Hopewell Farm is a therapeutic farm community for adults with mental illness.
MESOPOTAMIA, Ohio — Hopewell Farm looks like many farms along the rural eastern Trumbull County road near Mesopotamia. As you come up on the farm, you see a barn, a pasture and horses on this wintry day.
But that’s just what is on the outside. It’s what’s inside that is much more valuable to those who live there.
Hopewell is a treatment center designed to help adults with schizophrenia, schizoaffective disorder, bipolar disorder, major depression and other forms of serious mental illness.
It is a therapeutic community located on a 300-acre farm with hogs, horses, cattle, sheep and chickens. In addition, a greenhouse is in the back with cottages for the residents and housing for some of the staff.
The farm has three main goals for its patients: helping the clients believe in their own potential, developing skills necessary to manage their mental illness, and helping the clients learn how to transition from Hopewell to a more independent living situation.
The farm was founded by a Cleveland woman, Clara Rankin, and it began accepting residents in 1996.
Hopewell is a rare kind of treatment center — it is a therapeutic farm community and the only one of its kind in Ohio.
The center is able to serve 40 adults, with housing in four residences.
At any given time, Hopewell employs between 30-40 full-time and part-time staff.
When clients come to stay at Hopewell, they are expected to work on a crew.
Colleen Welder, director of program services, said clients know when entering the program it will include assigned chores on a work crew. Some are unable to work eight hours a day at first, but they work up to it during their stay.
The five work crews include housekeeping, kitchen, maintenance and grounds, farm and a garden crew. The average length of stay for clients is six months.
“It’s time when the clients keep their eye on the goal of moving to a more independent living situation,” Welder said.
The farm is more than a farm. It is a community.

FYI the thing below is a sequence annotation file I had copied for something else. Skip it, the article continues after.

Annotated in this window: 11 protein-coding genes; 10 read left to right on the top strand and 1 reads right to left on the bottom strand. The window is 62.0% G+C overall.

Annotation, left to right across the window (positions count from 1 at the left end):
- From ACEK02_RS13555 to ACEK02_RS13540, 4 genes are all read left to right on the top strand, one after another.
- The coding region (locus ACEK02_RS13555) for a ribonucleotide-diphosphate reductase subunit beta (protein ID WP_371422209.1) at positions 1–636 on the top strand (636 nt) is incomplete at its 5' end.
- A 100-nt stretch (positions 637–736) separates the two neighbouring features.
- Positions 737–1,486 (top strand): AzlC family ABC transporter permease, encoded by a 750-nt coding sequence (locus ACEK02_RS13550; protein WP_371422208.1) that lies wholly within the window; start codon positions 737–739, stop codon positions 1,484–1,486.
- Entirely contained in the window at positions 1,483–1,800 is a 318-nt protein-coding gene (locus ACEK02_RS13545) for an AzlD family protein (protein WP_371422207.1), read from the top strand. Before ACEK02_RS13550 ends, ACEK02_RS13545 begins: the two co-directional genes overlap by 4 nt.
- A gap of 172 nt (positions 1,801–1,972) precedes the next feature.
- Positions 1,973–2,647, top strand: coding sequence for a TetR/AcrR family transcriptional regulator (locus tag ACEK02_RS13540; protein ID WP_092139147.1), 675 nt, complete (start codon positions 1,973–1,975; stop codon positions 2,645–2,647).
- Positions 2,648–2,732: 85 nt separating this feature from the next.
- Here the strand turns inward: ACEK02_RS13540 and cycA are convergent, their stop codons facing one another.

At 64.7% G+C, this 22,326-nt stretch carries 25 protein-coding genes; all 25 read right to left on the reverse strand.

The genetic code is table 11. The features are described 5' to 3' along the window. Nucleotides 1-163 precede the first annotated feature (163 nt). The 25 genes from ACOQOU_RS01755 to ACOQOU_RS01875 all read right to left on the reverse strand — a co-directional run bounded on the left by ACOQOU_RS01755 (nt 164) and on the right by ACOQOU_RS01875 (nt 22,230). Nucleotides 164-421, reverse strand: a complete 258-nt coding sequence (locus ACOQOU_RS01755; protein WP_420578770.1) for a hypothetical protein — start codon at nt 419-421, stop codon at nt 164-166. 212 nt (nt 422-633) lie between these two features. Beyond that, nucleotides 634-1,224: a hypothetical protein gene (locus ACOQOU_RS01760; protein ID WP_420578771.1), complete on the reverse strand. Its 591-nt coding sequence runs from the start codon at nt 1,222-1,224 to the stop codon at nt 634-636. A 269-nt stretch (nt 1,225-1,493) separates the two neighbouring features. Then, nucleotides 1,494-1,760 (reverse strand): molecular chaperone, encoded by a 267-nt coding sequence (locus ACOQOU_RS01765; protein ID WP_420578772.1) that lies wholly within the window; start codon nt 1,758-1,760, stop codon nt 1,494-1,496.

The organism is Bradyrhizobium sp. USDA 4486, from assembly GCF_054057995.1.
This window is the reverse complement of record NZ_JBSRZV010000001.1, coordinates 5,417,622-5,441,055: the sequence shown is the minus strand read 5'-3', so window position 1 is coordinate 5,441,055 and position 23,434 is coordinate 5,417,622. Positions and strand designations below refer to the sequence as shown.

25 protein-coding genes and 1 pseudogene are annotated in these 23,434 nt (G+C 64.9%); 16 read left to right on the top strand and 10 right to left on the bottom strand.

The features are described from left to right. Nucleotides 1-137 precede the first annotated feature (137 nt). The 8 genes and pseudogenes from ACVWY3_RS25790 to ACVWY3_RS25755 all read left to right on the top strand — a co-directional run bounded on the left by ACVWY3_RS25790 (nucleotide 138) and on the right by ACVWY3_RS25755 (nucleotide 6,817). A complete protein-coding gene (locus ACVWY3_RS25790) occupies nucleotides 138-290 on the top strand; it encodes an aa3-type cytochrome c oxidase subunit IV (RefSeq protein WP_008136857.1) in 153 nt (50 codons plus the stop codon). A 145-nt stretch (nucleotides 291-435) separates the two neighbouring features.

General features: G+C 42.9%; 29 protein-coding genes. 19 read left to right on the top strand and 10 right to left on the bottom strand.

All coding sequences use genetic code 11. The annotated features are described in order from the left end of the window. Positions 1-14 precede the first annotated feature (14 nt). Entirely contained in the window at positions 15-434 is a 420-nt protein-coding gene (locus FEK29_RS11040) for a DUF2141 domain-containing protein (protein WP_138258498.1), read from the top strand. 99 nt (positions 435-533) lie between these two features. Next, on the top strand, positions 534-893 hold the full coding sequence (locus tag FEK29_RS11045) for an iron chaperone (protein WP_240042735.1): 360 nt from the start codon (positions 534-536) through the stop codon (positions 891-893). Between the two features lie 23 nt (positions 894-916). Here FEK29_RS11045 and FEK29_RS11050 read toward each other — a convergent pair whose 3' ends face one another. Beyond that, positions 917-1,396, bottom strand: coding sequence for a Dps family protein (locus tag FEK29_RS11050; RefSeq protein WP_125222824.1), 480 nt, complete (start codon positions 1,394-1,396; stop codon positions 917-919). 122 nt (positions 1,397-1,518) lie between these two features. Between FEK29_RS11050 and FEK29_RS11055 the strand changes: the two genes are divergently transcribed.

Some clients work in the garden, planting, cultivating and harvesting the goods. Even in early March, the garden crew is busy planting seeds in the greenhouse in preparation for this year’s garden.
When harvested, produce is taken to the kitchen, where the kitchen crew prepares meals with the in-season garden goods and makes provisions for when there is no produce, including canning and preserving the fruits and vegetables.
The staff and clients eat all meals together which are prepared as much as possible from meat and vegetables grown on the farm.
The farm crew is responsible for feeding livestock, mucking stalls and general care of the livestock on the farm.
Welder said it is a therapeutic center where peers learn from their peers. She added residents learn from one another and learn to rely on each other. It is a skill that their illness has most likely prevented them from developing.
The meal time is where many clients realize Hopewell is similar to a community where everyone has a part in making the whole.
“They are a part of everything we do,” Welder said.
The maintenance and grounds crew is kept busy throughout the year. They are responsible for mowing and mulching in the summer and snow removal in the winter.
The housekeeping crew is responsible for cleaning and keeping living areas livable.
In addition to the work crews, the staff and clients have been preparing for the past year to open a store on the farm. It will provide maple syrup, which the clients have helped to produce including collecting the syrup, cooking it down and bottling the gold liquid.
The store will also sell eggs raised on the farm, birdhouses, artwork and jewelry designed and crafted by clients living on the farm.
The art and jewelry have been produced in the creative arts room in one of the two cottages located on the farm for clients. The clients have spent the winter months designing and creating the goods.
The store, which is the Hopewell Farm and Craft Market, opened March 10. It will be open from 10 a.m. to 2 p.m. Thursday, Friday and Saturday, and will be operated by staff and residents.
Equine therapy. Not every animal on the farm is used for production. There are also two horses and a pony, but they aren’t used for riding purposes.
Welder uses the horses in ground-based treatment programs for the clients. For example, she said an obstacle course is set up in the pasture, and clients are supposed to take the horse on a lead rope and make it through the obstacle course. The obstacles are metaphors for things that can happen during a client’s recovery that could hamper their progress or a life’s event that could delay it.
“Residents spend a lot of time outside. It’s a great place to learn about their mental illness from their peers and recover,” Welder said.
She added the farm offers a range of activities that aren’t all outside or farm related.
Welder said the combination of everything encourages a client to recover.
“Participation in the meaningful work and community helps aid in their recovery rather than facing mental illness alone,” Welder said.
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